ISSN (Print) - 0012-9976 | ISSN (Online) - 2349-8846

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E M S Namboodiripad Revolutionary Intellectual

EMS was a special type of a thinker - an organic intellectual who combined theory and practice. His intellectual pursuits were closely linked to the organisational and agitational tasks of the radical movement Two major initiatives of EMS during the last decade of his life were the International Congress on Kerala Studies and the ongoing People's Campaign for Ninth Plan. Both showed an ever- alert mind open to new ideas and searching for new solutions. The People's Campaign, the last battle of EMS to set a new agenda for the Left in carrying democratisation to the farthest grass roots, will be a fitting tribute to this great visionary of India.

Disability-Adjusted Life Year as a Guide-for Health Policy

for Health Policy V N Kothari I S Gulati The question of efficiency in public health expenditure is lately attracting considerable attention at the hands of health economists. The World Bank's World Development Report, 1993 advocates measuring the burden of disease in units known as disability-adjusted life years (DALYs). This paper discusses the limitations of the concept and tries to bring out the implications of adopting DALY as a policy guide in the pursuit of health care objectives, particularly in a developing country such as India.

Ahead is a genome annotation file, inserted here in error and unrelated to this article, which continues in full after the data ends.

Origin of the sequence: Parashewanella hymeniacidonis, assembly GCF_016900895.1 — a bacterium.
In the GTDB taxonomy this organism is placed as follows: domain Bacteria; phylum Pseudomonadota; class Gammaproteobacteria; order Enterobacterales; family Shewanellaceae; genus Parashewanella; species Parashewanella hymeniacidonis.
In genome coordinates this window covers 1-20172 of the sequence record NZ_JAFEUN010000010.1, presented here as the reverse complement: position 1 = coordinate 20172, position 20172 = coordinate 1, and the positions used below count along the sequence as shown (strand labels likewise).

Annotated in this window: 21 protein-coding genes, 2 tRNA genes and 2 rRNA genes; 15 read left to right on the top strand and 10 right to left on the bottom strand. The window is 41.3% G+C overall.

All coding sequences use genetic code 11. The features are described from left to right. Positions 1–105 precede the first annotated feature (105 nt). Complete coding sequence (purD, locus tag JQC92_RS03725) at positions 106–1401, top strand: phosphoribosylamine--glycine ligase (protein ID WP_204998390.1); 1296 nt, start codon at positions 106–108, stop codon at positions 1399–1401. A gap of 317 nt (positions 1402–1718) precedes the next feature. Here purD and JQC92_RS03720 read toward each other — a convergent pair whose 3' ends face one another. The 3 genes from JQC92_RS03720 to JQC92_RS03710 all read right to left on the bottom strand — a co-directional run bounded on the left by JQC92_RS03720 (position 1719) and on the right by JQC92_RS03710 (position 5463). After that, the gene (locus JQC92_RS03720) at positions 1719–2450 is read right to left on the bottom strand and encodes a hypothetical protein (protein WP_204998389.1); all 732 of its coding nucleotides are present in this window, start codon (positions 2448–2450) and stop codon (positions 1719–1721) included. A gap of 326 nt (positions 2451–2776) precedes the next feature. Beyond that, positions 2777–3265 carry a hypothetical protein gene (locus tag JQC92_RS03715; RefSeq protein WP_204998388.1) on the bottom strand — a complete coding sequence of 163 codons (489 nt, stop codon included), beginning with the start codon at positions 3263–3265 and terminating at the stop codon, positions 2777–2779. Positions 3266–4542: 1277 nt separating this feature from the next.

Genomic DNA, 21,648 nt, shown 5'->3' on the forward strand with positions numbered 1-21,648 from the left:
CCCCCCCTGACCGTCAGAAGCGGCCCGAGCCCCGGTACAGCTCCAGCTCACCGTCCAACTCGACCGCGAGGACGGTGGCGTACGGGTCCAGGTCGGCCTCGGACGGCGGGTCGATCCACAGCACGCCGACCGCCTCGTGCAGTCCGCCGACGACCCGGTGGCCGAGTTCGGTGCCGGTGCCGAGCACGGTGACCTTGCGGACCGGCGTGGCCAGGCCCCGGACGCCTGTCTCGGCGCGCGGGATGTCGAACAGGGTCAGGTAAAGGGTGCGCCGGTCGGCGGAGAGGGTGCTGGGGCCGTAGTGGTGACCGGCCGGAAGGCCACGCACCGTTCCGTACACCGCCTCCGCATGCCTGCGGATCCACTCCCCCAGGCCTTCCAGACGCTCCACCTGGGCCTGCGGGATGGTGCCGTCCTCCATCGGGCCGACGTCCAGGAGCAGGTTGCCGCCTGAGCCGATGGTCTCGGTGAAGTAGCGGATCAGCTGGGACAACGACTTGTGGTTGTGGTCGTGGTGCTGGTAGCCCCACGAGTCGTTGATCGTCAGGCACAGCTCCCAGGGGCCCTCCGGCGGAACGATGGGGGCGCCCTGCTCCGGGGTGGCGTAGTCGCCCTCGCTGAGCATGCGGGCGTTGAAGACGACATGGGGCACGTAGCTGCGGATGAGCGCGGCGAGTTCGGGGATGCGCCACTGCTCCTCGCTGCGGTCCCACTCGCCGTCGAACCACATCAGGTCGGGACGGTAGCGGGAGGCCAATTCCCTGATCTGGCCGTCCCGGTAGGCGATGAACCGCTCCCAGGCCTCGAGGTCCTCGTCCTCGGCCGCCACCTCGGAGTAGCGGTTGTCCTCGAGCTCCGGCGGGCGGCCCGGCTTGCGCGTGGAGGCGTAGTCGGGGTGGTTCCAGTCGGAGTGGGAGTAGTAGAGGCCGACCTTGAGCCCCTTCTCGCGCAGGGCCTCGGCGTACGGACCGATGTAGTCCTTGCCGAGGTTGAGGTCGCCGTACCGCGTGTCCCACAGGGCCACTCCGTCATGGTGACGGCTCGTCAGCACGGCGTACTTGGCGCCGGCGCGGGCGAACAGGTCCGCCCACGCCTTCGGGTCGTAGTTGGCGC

Population Aging

I S Gulati The Elderly in India by Kumudini Dandekar; Sage Publications, New Delhi, 1996; KUMUDINI DANDEKARS book, as its title makes clear, is about the aged in India, though the field work she uses to supplement her analysis of national level data available from secondary sources was done in Maharashtra, a state which very much resembles the average for India. Dandekar's study is not only extremely timely but also very relevant for policy purposes at the national level.

Social Security for Widows-Experience in Kerala

In practically all the states there have been in existence schemes addressing the destitute old and widows since the early 1960s. During the 1980s several states extended social security arrangements to physically and mentally handicapped persons and to agricultural workers, Kerala is one of these states. This paper discusses these schemes in Kerala from the standpoint of the social security they provide to widows in the state.

Pooling of Central Taxes for Devolution

Pooling of Central Taxes for Devolution The pooling of central taxes for devolution to the states, as recommended by the Tenth Finance Commission under its 'alternative scheme

Financial Devolution to Local Bodies-Role of State Finance Commissions

Role of State Finance Commissions I S Gulati That functionaI decentralisation will remain on paper if a corresponding financial devolution is not made will be generally accepted. The task of the proposed state finance commissions is to make sure that given the allocation of functions and responsibilities by a state government to its local bodies, matching financial powers or funds are put at their disposal and that too without too many constricting conditions.

Tackling the Growing Burden of Public Debt